Tectonic Geohazard Sources and Integrated Probabilistic Modeling

Team 1 is focused on studying and modeling the geohazards associated with earthquakes, tsunamis, and landslides to better understand their impacts on infrastructure and coastal communities. Team 1 has two main research goals to support communities resilience to these geohazards, which are being studied across 6 different subgroups.     

Research Goals 

Research Goal 1: Build a data-driven four-dimensional understanding of Cascadia faults, likely slip, tsunamis, ground shaking, landslides, and land level change over all time scales.           

Research Goal 2: Enable comprehensive and probabilistic coastal multi-hazard planning and mitigation by developing coupled earthquake-tsunami simulations and evaluating their impacts on coastal infrastructure.  

Project Locations

Team 1 researchers are working on regional inventories and outputs that cover the coastal Cascadia region – including 3-D seismic simulations, fault maps, and landslide inventories. We are also working on detailed project sites within collaboratory communities, focusing on Tokeland to Taholah, Washington at present.


Team 1 consists of almost 40 faculty researchers, staff, and students that are exploring the 2 main research goals. To dive deeper into these goals, there are several project subteams that are studying various aspects of geohazards to answer these questions.

Garrison-Laney studying paleotsunami deposits at Discovery Bay, WA. Photo by Brian Atwater, USGS.

The landslides subteam is working to quantify the timing, triggers, and long-term effects of landslides to the landscape within or adjacent to Hub collaboratories. These aims include new landslide mapping and dating, GIS and field analysis for prediction of secondary hazards, such as landslide dams, as well as measuring other geomorphic metrics within Cascadia. We also have ongoing modeling objectives to both forecast future landslides and consider the long-term landscape evolution of the Cascadia region in response to landslides. 

The paleoseismology subteam is working to improve the understanding of the recurrence of large tsunami-generating earthquakes and coastal land level change related to tectonic processes. Geologic evidence from past earthquakes provides essential constraints for earthquake models. This work includes adding high-quality ages for past tsunamis, improving deformation estimates of past earthquakes and tsunamis, and identifying tsunami sources.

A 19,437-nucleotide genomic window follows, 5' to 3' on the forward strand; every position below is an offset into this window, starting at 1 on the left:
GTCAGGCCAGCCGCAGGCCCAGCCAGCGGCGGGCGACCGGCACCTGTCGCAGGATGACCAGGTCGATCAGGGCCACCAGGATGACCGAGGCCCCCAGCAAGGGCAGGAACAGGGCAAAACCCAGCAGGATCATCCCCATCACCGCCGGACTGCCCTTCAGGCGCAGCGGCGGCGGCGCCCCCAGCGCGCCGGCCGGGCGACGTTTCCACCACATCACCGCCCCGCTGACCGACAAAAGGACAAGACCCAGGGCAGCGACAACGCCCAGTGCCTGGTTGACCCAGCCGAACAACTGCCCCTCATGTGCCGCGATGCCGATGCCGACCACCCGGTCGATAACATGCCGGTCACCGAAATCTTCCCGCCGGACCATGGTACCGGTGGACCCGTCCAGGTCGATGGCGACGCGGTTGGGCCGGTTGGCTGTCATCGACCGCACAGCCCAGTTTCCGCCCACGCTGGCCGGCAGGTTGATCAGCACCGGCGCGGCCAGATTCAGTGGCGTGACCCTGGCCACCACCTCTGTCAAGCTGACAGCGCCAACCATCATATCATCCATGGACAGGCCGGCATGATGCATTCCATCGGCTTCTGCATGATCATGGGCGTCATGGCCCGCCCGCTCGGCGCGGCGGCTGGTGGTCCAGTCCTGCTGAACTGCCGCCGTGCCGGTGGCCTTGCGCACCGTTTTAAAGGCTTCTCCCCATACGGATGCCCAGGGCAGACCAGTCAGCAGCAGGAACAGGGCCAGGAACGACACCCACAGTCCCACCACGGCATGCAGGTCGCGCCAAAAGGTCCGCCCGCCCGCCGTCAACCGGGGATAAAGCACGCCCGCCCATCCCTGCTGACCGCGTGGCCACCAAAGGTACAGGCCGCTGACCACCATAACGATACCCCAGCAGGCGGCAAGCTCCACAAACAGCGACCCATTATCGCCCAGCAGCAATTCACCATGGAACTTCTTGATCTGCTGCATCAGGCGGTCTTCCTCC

The faults subteam is working to characterize active faults of the offshore Cascadia Subduction Zone using recent high-resolution active-source seismic imaging. In collaboration with the CAscadia Seismic Imaging Experiment 2021 (CASIE21) science team, we are working to develop an updated model of the megathrust decollement. Through a joint analysis of near-surface and deep seismic images of the Cascadia accretionary wedge, we aim to better understand interactions between shallow fault activity and deeper fault structure. The megathrust decollement and primary splay faults identified by our subteam will be incorporated into Team 1 earthquake and tsunami simulations for Cascadia. 

Ground motion and Tsunamis:
The ground motion and tsunami modeling subteam is working to improve our estimates of earthquake hazards from full and partial margin ruptures on the Cascadia Subduction Zone. New earthquake simulations will use a range of magnitudes, vary the up-dip limit of slip (including splay faulting), and explicitly couple the ground motion and tsunami simulations by using the same earthquake sources. The outcomes of this research will be used to assess time-dependent impacts of ground shaking and tsunami inundation on infrastructure and coastal communities.  New probabilistic hazard assessments will also be developed based on a suite of potential ground motions.

The debris modeling subteam is working to better couple tsunami simulations and probabilistic assessments with models to understand the movement of debris.  The goal is to improve hazard mitigation planning, both for immediate life safety (mapping and forecast of the spatial distribution of debris, assessing possible effects on infrastructure, hazardous materials, road closures, etc.) and for long term recovery (estimating the quantity and types of debris that will need to be removed).

Infrastructure Impacts:
The infrastructure impacts subteam is evaluating impacts of various earthquake and tsunami scenarios on infrastructure, starting with the Tokeland to Taholah collaboratory. The infrastructure impacts inform and enable studies of social impacts. To do this work we are developing geospatial inventories of critical infrastructure and developing computational engineering models for predicting their damage in earthquake and tsunami loading.